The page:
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Grand Atlantic cost to Government in dispute

The cost of the Grand Atlantic housing development to Government appears to be in dispute, even as legislators approved a $1.8 million overspend in the early hours of yesterday morning.

The South Shore property, originally conceived as low-cost housing, cost $42 million, according to former Public Works Minister Wayne Scott, but is today worth $17 million.

Opposition MPs reacted incredulously to news that the developer, Bermudiana Beach Resort, had acquired the property for $9 million, to be paid over four years.

The revelation prompted Progressive Labour Party MP Zane DeSilva to rise and offer to buy the beleaguered Warwick site himself, for $1 million extra.

The sale of Grand Atlantic has yet to be agreed, and new Public Works Minister Craig Cannonier was chastised by his Opposition counterpart, Dennis Lister, who told him to do his homework before bringing matters before the House. It came near the end of a five-hour debate on supplementary estimates for the 2014-15 fiscal year, in which several One Bermuda Alliance ministers were accused of coming to Parliament unprepared.

At about 2.15am, Mr Cannonier brought a $1.8 million supplemental on the Bermuda Housing Corporation (BHC), which he described as covering the reclassification of the housing grant for Grand Atlantic from the operational budget to capital budget. The Grand Atlantic loan stands at $36.7 million.

“It is anticipated that the agreement with the new developers for Grand Atlantic will be completed, and BHC will receive $9 million over four years for the sale of the property,” Mr Cannonier said.

“Again, this is money that was already allocated; we're just moving it from one area over into capital budget, because it is anticipated that the property will be sold, which is proper and better accounting practice.” This began a wrangle with Mr Lister over how much BHC would actually receive in the latest deal for the site.

Grand Atlantic, which was opened to acclaim under the PLP government in 2012, has been consistently reported as leaving BHC owing $36 million to Butterfield Bank.

Mr Lister said the latest deal for the property, in which only one housing unit was sold, amounted to “$9 million on a $36 million property”.

Mr Cannonier agreed, but said BHC would have to “ensue then with an agreement with the bank for the rest, which would be $27.7 million”.

BHC would have to work out a plan, perhaps over 15 or 20 years, that was still under negotiation, he said.

“So, in a sense, the new developer, Bermudiana Beach Resort, have acquired the Grand Atlantic property for $9 million,” Mr Lister replied.

“No, certainly not; that's not what I'm saying,” Mr Cannonier said, prompting Mr Lister to ask again.

The minister said: “As I understand it right now, $9 million over the next four years, which is what will be paid to BHC.”

Eventually Mr Cannonier apologised, adding: “I still haven't seen any contracts or anything of the sort, so I need to clarify this myself.”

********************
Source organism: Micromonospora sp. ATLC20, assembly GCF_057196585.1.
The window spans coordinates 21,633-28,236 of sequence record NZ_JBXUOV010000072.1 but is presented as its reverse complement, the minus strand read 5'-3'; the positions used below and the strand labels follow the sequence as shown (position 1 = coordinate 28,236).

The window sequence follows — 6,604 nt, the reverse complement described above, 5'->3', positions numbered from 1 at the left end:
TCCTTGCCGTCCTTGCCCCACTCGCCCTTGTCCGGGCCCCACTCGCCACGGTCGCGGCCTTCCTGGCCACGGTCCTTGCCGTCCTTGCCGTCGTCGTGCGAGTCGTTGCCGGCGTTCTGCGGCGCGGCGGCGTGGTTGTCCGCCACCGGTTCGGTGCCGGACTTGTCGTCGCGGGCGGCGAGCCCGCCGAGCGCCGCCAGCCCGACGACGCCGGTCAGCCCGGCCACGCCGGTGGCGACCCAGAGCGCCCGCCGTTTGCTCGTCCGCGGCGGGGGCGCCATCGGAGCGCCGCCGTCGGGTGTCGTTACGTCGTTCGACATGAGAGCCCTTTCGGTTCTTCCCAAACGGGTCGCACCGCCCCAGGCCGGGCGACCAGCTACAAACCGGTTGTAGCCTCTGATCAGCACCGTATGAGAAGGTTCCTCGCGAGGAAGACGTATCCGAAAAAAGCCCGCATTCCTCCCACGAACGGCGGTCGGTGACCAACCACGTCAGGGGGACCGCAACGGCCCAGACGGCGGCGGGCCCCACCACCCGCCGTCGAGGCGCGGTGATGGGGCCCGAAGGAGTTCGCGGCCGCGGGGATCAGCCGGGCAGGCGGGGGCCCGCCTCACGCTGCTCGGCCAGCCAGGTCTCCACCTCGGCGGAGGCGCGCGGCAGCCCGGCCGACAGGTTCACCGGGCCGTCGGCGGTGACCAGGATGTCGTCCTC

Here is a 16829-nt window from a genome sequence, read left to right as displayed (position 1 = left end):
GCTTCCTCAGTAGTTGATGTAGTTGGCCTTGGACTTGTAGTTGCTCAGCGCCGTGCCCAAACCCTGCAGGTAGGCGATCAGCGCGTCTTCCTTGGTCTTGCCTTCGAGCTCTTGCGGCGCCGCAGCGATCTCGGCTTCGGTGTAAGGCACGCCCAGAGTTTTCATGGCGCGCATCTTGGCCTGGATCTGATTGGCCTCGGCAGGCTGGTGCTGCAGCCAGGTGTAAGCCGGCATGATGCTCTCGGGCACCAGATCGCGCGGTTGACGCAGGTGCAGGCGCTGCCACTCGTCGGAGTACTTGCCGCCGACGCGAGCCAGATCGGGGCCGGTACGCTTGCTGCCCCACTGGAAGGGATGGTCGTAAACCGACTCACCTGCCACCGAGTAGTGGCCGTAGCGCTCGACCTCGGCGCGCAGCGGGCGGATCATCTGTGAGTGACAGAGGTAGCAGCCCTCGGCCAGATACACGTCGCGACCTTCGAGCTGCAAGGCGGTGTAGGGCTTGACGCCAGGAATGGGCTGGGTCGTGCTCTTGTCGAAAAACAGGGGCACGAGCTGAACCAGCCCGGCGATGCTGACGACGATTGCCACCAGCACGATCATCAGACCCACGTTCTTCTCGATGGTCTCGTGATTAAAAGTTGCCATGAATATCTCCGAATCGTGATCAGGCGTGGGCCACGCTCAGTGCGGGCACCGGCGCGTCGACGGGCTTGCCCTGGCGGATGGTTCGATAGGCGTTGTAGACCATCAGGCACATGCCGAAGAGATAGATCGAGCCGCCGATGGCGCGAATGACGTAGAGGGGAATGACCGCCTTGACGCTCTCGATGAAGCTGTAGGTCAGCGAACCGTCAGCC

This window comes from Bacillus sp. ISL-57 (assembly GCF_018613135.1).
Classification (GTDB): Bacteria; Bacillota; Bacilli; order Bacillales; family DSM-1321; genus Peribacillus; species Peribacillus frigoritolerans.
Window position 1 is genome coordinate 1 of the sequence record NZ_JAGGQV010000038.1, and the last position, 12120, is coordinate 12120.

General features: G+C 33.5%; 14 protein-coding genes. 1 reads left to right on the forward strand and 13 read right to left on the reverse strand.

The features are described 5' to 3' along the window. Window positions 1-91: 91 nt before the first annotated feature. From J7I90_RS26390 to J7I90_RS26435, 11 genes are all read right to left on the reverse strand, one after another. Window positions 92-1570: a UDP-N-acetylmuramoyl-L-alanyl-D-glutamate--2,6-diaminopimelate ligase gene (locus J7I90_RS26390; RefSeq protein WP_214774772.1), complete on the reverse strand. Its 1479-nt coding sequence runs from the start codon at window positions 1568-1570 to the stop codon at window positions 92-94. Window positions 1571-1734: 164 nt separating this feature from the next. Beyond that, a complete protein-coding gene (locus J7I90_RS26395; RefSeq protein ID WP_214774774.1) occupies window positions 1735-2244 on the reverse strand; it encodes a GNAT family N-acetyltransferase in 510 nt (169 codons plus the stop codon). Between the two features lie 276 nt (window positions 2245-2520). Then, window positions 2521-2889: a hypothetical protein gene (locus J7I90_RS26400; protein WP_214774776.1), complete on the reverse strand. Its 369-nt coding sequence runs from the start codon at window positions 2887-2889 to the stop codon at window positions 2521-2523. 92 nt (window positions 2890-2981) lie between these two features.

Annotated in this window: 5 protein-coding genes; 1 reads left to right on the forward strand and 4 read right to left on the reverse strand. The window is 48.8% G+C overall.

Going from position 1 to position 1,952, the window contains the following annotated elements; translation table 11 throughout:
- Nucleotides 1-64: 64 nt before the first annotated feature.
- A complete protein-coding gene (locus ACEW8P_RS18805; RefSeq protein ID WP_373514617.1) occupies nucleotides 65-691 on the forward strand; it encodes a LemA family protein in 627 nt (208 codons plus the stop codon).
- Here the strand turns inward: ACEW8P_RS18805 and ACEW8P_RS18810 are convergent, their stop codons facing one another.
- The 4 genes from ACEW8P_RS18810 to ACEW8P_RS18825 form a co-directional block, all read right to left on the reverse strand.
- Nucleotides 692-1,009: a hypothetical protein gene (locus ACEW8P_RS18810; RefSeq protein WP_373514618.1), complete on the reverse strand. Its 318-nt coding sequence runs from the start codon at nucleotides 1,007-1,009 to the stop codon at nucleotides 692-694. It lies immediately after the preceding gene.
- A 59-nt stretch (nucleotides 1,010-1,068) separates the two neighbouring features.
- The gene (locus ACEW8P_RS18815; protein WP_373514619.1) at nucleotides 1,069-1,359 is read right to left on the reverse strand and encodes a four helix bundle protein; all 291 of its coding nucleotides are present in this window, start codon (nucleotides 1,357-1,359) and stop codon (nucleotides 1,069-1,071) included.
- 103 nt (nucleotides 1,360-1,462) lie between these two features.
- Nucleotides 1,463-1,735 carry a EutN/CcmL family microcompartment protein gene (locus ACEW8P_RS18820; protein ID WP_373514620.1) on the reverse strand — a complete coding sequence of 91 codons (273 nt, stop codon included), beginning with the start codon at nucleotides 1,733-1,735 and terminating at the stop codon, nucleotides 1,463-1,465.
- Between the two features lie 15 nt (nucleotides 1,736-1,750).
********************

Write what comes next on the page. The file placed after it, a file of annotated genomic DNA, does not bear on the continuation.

Rising on a point of clarification, Mr Scott told the House that the deal was a work in progress, and its contracts “are not etched in stone”.

Notwithstanding the amount that the previous government had paid — which Mr Scott said amounted to roughly $42 million — its generally accepted market value now added up to about $17 million.

“Yes, the government will get approximately $9 million,” Mr Scott said. “It's estimated that there will be another $9 to $10 million over the next few years in taxes and fees, et cetera, and the BHC will also keep a couple of units, so that the Consolidated Fund will ultimately get back what the property is actually valued at today.

“Part of that being discussed is that the bank will have to participate in the reality of what that property is worth today. Let's not confuse what was paid for something versus what something is worth. Because those are two completely different things.”

The two sides once again clashed over the premise behind Grand Atlantic: Finance Minister Bob Richards declared it “a very expensive miscalculation” by the PLP, while Mr DeSilva said OBA and environmentalist fear-mongering over the cliff face had doomed sales from the outset.

BHC's capital grant was finally approved at 3am.

Earlier in the day, MPs heard that the single family living in the Grand Atlantic complex would move out soon, but had been delayed because “the deeds for where they were moving had been lost”, according to Mr Cannonier.

“We have found those deeds,” the minister added. “BHC is working with them to make sure they're comfortable, and probably within the next week or two, they will move out.”

The Grand Atlantic complex on South Shore, Warwick

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Published March 18, 2015 at 9:00 am (Updated March 18, 2015 at 9:19 am)

Grand Atlantic cost to Government in dispute

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